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Wednesday, October 8. 2008
Are humans a Blank Slate?
Did you know that identical twins, whether they are separated at birth or raised together, are equally similar in personality, intelligence, interests, and habits? It's a stunning fact, I think.
I have been teaching the essentials of human nature and the related genetic foundations of human differences for years, partly because these things are true, and partly to counterbalance the "blank slate" bias in our society that says that we are all somehow equal until parents and our environment get their hands on us. This assumption lies behind the insidious mid- 20th century idea in psychology that Moms are the cause of everybody's problems. (No, I am not denying that events affect us, but only in the most extreme cases do they shape our basic architecture.)
The blank slate assumption, with its denial of human nature, has a lengthy history, but it was picked up most ardently by Marxists who wished very much to believe that social and psychological experts could shape children in such a way as to create "a new man," better suited to their vision of a utopian society (run by them, of course).
Steven Pinker's 2002 book The Blank Slate: The Modern Denial of Human Nature was one of the first non-technical books (along with books like The Bell Curve) to address the subject. Unlike Larry Summers, Pinker was not run out of town for saying the politically incorrect things he says.
David Thompson has a fine brief discussion of this topic, and posted the short and entertaining lecture below by Harvard's Pinker in which he also touches on the topics of the arts and of parenting:
Posted by Dr. Joy Bliss in Our Essays, Politics, Psychology, and Dr. Bliss at 16:03 | Comments (39) | Trackbacks (0)
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"not denying that events effect us": "effect" should be "affect"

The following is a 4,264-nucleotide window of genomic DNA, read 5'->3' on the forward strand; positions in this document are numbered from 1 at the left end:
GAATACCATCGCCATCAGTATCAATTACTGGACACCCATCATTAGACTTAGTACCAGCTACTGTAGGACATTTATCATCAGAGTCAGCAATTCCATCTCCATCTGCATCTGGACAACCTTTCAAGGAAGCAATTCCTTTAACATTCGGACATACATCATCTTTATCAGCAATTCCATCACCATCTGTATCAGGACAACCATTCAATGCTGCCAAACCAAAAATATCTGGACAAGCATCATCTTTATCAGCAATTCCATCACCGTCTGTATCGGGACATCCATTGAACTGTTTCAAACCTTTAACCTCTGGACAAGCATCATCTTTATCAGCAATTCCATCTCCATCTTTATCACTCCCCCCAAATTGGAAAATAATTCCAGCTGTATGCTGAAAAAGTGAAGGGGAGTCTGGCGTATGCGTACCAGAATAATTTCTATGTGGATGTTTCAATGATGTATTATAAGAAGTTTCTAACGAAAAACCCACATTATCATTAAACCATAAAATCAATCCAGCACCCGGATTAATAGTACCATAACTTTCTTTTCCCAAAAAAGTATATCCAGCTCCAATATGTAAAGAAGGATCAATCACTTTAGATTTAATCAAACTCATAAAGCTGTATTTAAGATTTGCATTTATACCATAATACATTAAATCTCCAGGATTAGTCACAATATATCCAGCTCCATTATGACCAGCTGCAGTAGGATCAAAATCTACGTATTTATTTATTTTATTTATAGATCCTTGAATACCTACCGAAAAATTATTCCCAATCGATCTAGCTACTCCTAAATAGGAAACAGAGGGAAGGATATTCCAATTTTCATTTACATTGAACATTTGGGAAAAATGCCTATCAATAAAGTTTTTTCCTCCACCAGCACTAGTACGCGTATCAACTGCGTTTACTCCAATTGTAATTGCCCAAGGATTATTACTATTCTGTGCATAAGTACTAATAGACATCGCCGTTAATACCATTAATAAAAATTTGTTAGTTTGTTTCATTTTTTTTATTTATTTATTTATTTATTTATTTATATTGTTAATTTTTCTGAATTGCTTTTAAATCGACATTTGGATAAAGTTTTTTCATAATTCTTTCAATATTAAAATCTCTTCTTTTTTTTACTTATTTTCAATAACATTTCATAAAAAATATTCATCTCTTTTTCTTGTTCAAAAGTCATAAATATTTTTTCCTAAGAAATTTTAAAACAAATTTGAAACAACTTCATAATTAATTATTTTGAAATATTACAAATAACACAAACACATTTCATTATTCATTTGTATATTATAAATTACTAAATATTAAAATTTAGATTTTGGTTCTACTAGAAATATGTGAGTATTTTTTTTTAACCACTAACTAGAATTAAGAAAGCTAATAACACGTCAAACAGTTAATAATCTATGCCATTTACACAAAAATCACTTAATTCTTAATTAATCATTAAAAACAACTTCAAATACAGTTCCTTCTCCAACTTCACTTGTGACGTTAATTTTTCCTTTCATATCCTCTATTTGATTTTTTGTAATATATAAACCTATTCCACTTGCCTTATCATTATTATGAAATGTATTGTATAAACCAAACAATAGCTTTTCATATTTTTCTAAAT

Did you see Derbyshire's article the other day? Here:
Because I have been an identical twin for 72 years this month I have always been interested in twin studies. Having been a mother for at least 50 of those years and to three children, I have always wondered if those who thought it was all nurture have ever had children. They are born with such totally different personalities (even twins ARE different in many ways) I just thought intuitively they were born with their distinct personality. Of course environment has an effect, but it is acting on a built in wiring in each individual brain. At the age I am, I can see that my sister and I have more in common in our personalities than I would have conceded we did at age 21.
If you want to know the personality traits you were born with, take the Myers-Brigg test. It's fast and you will be able to read all about 'you' at the end. This test is universally accepted as one of the best, if not the best. Over the years I've taken it several times for various reasons, and I test the same every time. INFJ
Really. Do it. It's fascinating. I bet you think to yourself when you read about your type, "Oh. No wonder!" You will also realize how nature set you up to deal with nuture.
Meta, do you think this test will help me get OUT of this reitrement home for nuns with black habits ? I took your advice, and Luther's and it's been down right terrible . I want my sheep back! There's no one here under the age of 75.
Jappy my friend... I said RIGHT turn at the gate, right turn.
Take that test and we will get right to work on your transfer papers so as to make everything right.
Yo, Luthah... youse only have four RIGHTs in two sentences thar. Mebbe youse needs a left? Don't listen to him, Jappy. He's an engineer and should only be doing straight linear paths instead of straying off the path to the long and winding road of anointing cowboys as Knights of the Crossed Ewes.
When Engineers Go Bad. :}
Most avid bloggers at all types of blogs are INxx.
Freud and Ayn Rand were also big on “tabula rasa.” It might be interesting to study the more steadfast ‘blank slaters’ to figure out what they had in common.
My personal bias is that there's no such thing as a "superman" - everybody has strengths and weaknesses that add or detract from a societal whole. It may be nature's way.
I don't know about Rand, but Freud was most definitely not a tabulsa rasa guy. Quite the opposite.